Ms T.M. (Tessa) Spätgens MSc
Faculty of Humanities
Spuistraat 134 Amsterdam
Room number: 650
1012 VB Amsterdam
I studied Linguistics at Radboud University Nijmegen and Evolution of Language and Cognition at the University of Edinburgh. During my studies, I have dived into a range of fields, varying from creole linguistics and early (foreign) language education to language universals from an evolutionary perspective. The main theme that links these topics is my strong interest in language acquisition. The way people acquire languages, the obstacles they run into along the way and the outcome of their efforts (be it on the individual level, within societies or through time) are very fascinating to me.
About my project
My PhD project, supervised by dr. Rob Schoonen and prof.
dr. Jan Hulstijn, is called 'Developing semantic networks and
language proficiency of Dutch L1 and L2 children'. The goal is
to investigate the relationship between deep word knowledge
(including the accessibility of this knowledge) and reading
proficiency in young L1 and L2 learners of Dutch. Reading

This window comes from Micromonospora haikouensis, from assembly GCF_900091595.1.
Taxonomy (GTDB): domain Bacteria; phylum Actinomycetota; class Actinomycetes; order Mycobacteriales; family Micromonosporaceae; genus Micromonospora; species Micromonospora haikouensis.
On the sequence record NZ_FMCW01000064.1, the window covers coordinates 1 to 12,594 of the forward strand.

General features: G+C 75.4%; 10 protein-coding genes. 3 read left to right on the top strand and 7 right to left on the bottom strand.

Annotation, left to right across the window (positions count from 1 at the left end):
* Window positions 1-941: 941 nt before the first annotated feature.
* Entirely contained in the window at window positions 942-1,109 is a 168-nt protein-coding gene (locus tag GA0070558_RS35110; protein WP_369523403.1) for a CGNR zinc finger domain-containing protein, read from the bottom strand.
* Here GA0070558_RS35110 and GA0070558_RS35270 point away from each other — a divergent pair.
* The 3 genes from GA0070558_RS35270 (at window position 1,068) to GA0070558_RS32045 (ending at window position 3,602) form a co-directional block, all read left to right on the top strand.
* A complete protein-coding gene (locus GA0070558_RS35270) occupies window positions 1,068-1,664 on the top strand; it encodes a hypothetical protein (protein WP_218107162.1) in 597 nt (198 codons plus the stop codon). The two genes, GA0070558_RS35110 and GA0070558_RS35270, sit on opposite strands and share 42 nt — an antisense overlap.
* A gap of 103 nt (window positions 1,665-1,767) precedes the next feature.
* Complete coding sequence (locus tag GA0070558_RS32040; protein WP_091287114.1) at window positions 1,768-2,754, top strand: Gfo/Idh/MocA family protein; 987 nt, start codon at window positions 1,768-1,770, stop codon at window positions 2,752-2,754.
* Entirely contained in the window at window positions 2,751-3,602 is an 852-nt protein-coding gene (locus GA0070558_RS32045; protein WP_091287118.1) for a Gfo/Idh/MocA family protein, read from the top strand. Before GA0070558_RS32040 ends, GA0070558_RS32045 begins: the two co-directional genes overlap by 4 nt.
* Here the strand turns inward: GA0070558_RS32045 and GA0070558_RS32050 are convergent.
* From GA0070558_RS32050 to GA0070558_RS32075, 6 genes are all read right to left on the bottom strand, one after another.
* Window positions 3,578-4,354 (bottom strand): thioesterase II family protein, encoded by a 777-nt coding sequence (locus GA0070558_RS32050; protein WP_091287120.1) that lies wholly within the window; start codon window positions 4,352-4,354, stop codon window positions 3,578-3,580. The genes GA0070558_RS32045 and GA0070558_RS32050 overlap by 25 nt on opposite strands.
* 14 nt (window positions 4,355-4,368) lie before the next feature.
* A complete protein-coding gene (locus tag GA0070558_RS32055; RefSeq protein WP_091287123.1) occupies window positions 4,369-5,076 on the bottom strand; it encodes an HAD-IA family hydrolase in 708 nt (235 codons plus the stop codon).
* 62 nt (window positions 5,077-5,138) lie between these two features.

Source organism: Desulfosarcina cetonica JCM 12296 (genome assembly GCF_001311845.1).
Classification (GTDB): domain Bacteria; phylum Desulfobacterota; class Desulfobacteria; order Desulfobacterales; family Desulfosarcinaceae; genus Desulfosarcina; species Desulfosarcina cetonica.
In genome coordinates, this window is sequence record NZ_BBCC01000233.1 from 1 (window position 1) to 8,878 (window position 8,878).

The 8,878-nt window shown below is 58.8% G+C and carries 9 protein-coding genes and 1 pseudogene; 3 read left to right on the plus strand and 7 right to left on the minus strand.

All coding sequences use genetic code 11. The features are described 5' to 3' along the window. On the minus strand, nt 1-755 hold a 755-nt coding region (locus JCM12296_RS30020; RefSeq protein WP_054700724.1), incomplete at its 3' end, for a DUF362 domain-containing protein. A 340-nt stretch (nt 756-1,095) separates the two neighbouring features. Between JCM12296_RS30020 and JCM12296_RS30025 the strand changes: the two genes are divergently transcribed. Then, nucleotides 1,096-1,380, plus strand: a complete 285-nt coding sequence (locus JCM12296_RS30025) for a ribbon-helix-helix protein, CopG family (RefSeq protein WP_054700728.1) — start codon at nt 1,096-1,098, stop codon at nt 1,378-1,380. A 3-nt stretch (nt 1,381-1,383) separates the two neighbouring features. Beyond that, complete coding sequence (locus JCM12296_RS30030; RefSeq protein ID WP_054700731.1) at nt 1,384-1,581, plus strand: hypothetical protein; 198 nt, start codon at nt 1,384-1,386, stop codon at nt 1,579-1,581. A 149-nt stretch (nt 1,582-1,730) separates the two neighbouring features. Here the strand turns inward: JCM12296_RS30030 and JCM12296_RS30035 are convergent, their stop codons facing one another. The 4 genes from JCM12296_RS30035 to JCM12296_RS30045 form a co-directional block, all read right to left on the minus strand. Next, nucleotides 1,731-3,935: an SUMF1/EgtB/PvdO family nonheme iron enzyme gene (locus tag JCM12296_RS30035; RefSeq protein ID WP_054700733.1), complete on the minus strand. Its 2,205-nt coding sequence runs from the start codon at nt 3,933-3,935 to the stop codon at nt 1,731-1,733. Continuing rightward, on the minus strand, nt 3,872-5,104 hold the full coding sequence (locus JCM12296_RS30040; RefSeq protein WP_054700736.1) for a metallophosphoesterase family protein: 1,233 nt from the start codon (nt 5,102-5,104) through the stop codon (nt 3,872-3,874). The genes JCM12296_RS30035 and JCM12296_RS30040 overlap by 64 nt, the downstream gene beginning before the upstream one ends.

comprehension is of great importance for school success and L2
learners are often found to lag behind in their reading
comprehension skills in comparison to L1 learners. Various
studies have found a relation between deep vocabulary knowledge
and reading skills. The exact form of this relation remains
unclear however, and the question whether differences in deep
semantic knowledge between L1 and L2 learners might be
(partially) responsible for differences in reading proficiency
still stands as well. In this project I will focus on
children's knowledge of meaning relations and their automatic
access to this knowledge. Specifically, I will focus on
contextual (i.e. dog - cute) and decontextualized (i.e. dog -
animal) meaning relations. Knowledge of decontextualized
meaning relations may be particularly useful for reading
comprehension, as it may help to link information across
Priming paradigms involving both single words and text fragments will be used to assess knowledge of contextual and decontextualized meaning relations, and to find possible differences between L1 and L2 learners. Apart from testing reading proficiency using standardized tests, I will also look at reading behavior using eye-tracking, to see whether deep word knowledge also influences the way children read.
Keywords: language acquisition, reading proficiency, deep word knowledge, psycholinguistics, semantic priming, eye-tracking.
- No ancillary activities